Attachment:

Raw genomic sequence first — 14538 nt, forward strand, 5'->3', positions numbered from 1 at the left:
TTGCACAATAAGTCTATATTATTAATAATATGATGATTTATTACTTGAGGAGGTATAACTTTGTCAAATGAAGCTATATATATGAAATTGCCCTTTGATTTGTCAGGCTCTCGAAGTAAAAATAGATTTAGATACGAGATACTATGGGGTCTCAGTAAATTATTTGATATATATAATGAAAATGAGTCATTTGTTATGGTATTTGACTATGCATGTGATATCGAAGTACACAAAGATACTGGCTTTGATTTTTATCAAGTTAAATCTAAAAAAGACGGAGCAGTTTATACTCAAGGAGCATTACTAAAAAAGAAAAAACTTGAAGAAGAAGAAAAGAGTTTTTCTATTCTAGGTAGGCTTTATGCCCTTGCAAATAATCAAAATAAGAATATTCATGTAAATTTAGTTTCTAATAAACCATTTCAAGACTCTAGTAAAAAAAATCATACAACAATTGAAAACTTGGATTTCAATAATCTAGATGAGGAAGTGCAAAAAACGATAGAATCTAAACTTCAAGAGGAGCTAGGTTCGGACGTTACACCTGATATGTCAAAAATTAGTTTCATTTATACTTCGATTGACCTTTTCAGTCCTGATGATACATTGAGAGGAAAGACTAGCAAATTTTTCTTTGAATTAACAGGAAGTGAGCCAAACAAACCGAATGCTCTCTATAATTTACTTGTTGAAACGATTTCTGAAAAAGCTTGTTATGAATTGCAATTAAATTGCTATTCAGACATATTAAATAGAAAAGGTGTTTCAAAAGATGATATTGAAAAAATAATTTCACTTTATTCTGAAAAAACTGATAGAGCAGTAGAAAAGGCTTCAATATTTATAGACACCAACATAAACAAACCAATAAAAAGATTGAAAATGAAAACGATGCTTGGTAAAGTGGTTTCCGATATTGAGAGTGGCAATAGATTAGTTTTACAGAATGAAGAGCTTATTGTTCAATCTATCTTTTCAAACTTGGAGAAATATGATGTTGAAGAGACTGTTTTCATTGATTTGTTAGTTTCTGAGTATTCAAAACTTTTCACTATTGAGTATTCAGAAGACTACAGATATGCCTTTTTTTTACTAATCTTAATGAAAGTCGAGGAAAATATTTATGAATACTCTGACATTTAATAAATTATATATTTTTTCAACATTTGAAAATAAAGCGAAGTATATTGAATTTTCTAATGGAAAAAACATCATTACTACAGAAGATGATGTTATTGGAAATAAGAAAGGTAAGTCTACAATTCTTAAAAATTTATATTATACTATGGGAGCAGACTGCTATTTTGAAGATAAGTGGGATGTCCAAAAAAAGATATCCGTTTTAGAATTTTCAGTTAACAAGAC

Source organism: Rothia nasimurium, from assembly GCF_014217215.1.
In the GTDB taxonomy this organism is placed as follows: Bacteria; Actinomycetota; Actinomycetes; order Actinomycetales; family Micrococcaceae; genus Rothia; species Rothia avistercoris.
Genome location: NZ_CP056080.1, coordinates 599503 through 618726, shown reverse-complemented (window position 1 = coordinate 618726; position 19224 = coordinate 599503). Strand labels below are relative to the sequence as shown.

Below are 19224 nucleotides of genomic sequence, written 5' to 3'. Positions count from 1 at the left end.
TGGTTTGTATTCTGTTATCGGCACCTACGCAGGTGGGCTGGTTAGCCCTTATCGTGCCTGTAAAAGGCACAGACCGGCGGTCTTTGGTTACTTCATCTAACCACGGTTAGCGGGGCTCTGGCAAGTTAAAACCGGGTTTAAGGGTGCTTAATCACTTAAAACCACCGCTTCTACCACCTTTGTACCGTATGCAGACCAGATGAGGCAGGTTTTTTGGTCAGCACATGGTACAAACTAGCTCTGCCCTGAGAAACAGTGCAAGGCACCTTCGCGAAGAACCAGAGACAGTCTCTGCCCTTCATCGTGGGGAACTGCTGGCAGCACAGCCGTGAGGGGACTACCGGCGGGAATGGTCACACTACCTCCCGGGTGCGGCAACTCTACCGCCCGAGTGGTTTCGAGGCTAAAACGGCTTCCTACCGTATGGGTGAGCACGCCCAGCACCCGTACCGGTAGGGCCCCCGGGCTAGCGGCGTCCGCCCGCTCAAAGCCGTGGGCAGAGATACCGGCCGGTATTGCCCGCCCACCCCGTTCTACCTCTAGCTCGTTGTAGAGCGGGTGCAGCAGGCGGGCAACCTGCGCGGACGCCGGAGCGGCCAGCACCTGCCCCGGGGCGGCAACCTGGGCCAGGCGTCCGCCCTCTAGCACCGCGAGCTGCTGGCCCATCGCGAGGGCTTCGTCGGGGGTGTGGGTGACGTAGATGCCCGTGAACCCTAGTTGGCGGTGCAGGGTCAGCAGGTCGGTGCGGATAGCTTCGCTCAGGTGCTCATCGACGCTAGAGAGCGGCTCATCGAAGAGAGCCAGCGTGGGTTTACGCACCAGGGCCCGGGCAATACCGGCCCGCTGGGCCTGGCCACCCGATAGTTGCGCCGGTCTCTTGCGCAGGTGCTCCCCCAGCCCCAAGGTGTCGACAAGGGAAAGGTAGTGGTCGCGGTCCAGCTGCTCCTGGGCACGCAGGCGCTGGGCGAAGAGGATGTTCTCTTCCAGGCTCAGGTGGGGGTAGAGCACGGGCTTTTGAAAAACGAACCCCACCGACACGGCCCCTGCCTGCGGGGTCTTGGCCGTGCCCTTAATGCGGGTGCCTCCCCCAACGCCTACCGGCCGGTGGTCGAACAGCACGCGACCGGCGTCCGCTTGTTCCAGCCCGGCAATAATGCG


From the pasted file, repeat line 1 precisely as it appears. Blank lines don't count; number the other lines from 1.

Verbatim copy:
Raw genomic sequence first — 14538 nt, forward strand, 5'->3', positions numbered from 1 at the left: